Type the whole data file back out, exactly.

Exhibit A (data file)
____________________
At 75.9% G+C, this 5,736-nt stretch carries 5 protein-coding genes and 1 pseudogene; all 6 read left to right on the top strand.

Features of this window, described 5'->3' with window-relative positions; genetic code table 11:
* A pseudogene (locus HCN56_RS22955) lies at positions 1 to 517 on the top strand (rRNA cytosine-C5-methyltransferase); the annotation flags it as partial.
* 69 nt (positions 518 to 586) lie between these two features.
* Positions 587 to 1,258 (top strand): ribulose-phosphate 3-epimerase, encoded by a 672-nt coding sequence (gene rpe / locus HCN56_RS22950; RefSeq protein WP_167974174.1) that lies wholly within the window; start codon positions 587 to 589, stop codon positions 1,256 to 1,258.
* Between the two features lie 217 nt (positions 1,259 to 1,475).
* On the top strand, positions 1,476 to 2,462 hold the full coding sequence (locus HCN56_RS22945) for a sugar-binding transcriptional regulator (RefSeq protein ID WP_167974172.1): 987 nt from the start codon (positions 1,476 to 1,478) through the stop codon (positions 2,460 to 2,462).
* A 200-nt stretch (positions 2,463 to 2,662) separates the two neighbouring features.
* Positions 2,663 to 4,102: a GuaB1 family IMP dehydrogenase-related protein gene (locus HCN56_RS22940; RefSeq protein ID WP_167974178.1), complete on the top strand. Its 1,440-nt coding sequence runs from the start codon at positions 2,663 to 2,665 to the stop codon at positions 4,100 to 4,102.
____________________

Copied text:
At 75.9% G+C, this 5,736-nt stretch carries 5 protein-coding genes and 1 pseudogene; all 6 read left to right on the top strand.

Features of this window, described 5'->3' with window-relative positions; genetic code table 11:
* A pseudogene (locus HCN56_RS22955) lies at positions 1 to 517 on the top strand (rRNA cytosine-C5-methyltransferase); the annotation flags it as partial.
* 69 nt (positions 518 to 586) lie between these two features.
* Positions 587 to 1,258 (top strand): ribulose-phosphate 3-epimerase, encoded by a 672-nt coding sequence (gene rpe / locus HCN56_RS22950; RefSeq protein WP_167974174.1) that lies wholly within the window; start codon positions 587 to 589, stop codon positions 1,256 to 1,258.
* Between the two features lie 217 nt (positions 1,259 to 1,475).
* On the top strand, positions 1,476 to 2,462 hold the full coding sequence (locus HCN56_RS22945) for a sugar-binding transcriptional regulator (RefSeq protein ID WP_167974172.1): 987 nt from the start codon (positions 1,476 to 1,478) through the stop codon (positions 2,460 to 2,462).
* A 200-nt stretch (positions 2,463 to 2,662) separates the two neighbouring features.
* Positions 2,663 to 4,102: a GuaB1 family IMP dehydrogenase-related protein gene (locus HCN56_RS22940; RefSeq protein ID WP_167974178.1), complete on the top strand. Its 1,440-nt coding sequence runs from the start codon at positions 2,663 to 2,665 to the stop codon at positions 4,100 to 4,102.